allow patients to receive their primary care within the urgent care facility. Emergency Room visits or 911 calls should be for emergencies which include, but are not limited to: uncontrollable bleeding, major fractures or burns, numbness or paralysis of face, arm, or leg, sudden slurred speech, visual weakness, head injuries, sudden severe headaches, seizure or loss of consciousness, suicidal feelings, difficulty breathing or severe shortness of breath, persistent chest or abdominal pressure, severe allergic reactions, and poisoning or suspected overdose. Illness and injury can often be a difficult and scary time. It is important to know where to get proper care.

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Head to the ER when life or limb are at risk. The staff is ready for any critical situation, 24/7.

Urgent care centers are for when you can't wait for an appointment with your doctor, but you don't quite need an emergency room.

• Uncontrollable bleeding • Major fractures or burns • Numbness or paralysis of face, arm, or leg • Sudden slurred speech or visual weakness • Head injuries or sudden severe headaches • Seizure or loss of consciousness • Suicidal feelings • Difficulty breathing or shortness of breath • Persistent chest or abdominal pressure • Severe allergic reactions • Poisoning or suspected overdose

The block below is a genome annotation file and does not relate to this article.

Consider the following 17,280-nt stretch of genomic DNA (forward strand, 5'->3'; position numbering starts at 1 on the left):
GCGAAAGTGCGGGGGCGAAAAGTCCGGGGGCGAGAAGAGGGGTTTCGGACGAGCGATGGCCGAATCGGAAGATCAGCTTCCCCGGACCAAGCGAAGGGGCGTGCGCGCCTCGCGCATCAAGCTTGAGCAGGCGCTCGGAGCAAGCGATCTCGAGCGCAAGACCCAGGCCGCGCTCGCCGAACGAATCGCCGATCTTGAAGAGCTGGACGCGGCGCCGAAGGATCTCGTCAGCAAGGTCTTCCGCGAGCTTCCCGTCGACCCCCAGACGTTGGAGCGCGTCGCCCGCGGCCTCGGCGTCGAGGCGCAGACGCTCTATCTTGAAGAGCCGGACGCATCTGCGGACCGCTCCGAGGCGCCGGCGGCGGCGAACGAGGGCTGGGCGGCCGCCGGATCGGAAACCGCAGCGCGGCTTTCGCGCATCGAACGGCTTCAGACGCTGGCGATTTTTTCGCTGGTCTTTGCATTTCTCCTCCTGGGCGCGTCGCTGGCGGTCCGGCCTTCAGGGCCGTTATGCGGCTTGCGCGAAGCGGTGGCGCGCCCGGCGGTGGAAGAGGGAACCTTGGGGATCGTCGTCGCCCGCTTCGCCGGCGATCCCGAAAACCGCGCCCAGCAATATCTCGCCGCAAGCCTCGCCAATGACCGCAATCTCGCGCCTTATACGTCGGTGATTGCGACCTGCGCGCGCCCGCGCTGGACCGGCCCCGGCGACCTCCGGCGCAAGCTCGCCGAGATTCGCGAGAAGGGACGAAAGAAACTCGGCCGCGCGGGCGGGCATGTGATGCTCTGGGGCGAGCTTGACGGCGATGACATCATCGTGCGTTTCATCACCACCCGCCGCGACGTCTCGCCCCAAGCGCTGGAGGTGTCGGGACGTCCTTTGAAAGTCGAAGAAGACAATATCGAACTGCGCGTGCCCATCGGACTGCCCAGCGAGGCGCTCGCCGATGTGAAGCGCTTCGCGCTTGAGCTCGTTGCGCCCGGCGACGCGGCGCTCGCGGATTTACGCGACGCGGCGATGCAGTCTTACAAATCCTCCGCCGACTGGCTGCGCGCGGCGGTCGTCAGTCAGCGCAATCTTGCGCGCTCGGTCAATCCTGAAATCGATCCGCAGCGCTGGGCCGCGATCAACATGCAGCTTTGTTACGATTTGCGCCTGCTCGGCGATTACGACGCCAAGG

• Mild asthma • Minor burns, cuts, rashes • Suspected bone fractures, sprains, and strains • Colds, coughs, and sore throats • Fevers • Ear infections • Sinus infections • Urinary tract infections • Other non-life-threatening ailments



WHEN SHOULD YOU CALL 911? • Shortness of breath or difficulty breathing • Any symptoms of a heart attack, including chest pain, pain in the left arm or the jaw, sudden weakness, or dizziness • Signs of a stroke such as slurred speech, severe headache, weakness or numbness on one side of the face or body, or loss of conciousness • Life- or limb-threatening injury